Homegrown fiction that unfolds the ways of being South African
Five new good reads to enjoy from the local publishing industry
he year 2021 is almost over and we are rushing to cross the finish line of another year of uncertainty. It seems to have flown by but, fortunately, the local publishing industry has kept pace with the passage of time and there are some great home-grown titles to add to your reading list.
A new novel from Mandla Langa, one of SA’s finest writers, is always something to look forward to. The lyrically titled The Lost Language of the Soul a sweeping coming-of-age story that begins in 1985.
Langa has described the book as the personal journey of a boy born of a South African father and a Zambian mother who is catapulted into manhood. Fourteen-year-old Joseph Mabaso is a determined yet vulnerable child who is used to his father’s absences, but when both parents disappear in quick succession, he sets out to find them.
Joining a group of MK guerrillas who are on their way to SA, Joseph’s quest takes him across the Zambezi river into
Botswana, and then to the border into what was Bophuthatswana. Once in SA, he starts to come to terms with his dual identity as a ZambianSouth African.
As Joseph navigates unfamiliar and often hostile territory in his search for his parents, he is also on a parallel journey of discovery one of identity and belonging as he seeks a safe house that is truly safe, a language that encompasses all languages, and a place in his soul that feels like home.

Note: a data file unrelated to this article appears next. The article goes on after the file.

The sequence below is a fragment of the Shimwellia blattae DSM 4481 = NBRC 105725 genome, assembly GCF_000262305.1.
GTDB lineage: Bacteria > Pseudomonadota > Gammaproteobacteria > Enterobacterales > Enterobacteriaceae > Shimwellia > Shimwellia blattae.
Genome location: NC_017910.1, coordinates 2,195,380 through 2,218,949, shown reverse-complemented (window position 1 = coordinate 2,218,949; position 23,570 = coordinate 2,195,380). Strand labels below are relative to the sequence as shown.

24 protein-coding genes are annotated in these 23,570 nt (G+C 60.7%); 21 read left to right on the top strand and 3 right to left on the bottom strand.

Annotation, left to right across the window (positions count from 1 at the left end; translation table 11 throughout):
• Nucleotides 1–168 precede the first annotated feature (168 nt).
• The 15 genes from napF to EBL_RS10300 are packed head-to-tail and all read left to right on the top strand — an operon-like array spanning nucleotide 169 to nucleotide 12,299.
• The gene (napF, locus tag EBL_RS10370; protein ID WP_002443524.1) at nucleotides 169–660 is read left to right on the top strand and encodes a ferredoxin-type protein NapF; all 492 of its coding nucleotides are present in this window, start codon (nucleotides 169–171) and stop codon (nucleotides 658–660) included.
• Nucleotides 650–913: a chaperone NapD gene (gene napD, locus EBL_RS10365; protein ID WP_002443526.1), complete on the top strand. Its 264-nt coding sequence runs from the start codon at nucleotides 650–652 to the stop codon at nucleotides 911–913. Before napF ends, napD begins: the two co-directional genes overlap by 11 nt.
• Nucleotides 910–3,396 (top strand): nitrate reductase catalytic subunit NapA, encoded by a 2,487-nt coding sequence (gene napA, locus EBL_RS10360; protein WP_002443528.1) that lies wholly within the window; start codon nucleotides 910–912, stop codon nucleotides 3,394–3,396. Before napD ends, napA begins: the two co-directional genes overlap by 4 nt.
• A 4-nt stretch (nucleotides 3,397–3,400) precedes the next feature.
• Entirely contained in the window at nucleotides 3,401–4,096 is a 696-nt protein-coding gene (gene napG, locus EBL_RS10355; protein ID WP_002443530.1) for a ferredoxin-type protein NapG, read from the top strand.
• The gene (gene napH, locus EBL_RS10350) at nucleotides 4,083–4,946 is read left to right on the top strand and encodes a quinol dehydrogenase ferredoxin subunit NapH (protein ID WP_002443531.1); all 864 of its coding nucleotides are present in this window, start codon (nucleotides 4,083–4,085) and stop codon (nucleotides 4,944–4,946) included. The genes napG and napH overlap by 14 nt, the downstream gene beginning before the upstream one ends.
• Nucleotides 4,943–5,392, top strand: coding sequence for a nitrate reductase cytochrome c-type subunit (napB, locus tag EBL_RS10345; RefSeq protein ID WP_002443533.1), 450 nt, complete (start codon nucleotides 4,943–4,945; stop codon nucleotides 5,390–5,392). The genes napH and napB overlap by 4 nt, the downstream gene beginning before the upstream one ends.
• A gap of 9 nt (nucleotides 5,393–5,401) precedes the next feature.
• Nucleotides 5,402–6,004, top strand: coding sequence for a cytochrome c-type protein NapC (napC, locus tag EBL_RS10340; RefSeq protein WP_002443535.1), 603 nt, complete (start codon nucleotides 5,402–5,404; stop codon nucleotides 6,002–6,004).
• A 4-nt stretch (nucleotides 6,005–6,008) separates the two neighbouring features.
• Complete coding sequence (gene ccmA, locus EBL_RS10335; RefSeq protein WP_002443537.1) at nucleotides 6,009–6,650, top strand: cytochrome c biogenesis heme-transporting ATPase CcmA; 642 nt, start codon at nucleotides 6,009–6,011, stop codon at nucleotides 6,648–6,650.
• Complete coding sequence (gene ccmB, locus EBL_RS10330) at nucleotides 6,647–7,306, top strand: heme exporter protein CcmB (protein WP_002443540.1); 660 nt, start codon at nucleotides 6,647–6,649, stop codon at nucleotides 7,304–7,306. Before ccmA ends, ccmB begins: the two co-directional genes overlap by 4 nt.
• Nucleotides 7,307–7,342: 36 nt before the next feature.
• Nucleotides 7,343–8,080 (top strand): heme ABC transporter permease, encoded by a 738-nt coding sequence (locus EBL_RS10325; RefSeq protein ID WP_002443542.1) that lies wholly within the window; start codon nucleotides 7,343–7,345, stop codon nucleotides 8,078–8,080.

Tshidiso Moletsane’s gritty and explosive debut novel Junx takes the reader from Dobsonville in Soweto to the Johannesburg CBD. A darkly funny novel from a fresh new voice, it’s a heady descent into sex, drugs and anxiety that asks questions about life, death, race and politics.
The story begins a few hours before a wild party. The narrator shares a joint with his friend Ari. Ari is always right. The problem is that Ari doesn’t exist; also, he has wings. Both angel and devil, Ari leads the narrator less down the path of righteousness than the path that rocks.
When the narrator hijacks a tourist’s rental car he sets out on
a joyride to a brothel, with a mob in hot pursuit and Ari cackling.
“They tell us that the best things in life are free,” he says, “but no-one tells us the worst things are too. I think everyone should stop teasing and just drop their nukes so we can get it over with. The politicians, the police, the army: burn it all down, scorch the Earth. They serve no-one. I think trans and gay people aren’t hurting anyone. I think prostitutes are providing perfectly legitimate
services. I think we get too high and too drunk because reality is awfully tiresome.”
Short-story writer and creative writing lecturer Dianne Stewart’s latest collection Nuances is a wonderfully assorted collection of stories for a diverse audience.
There’s the scrawny car guard from Mozambique who battles to find a job at a Ballito shopping centre only to have his hopes dashed.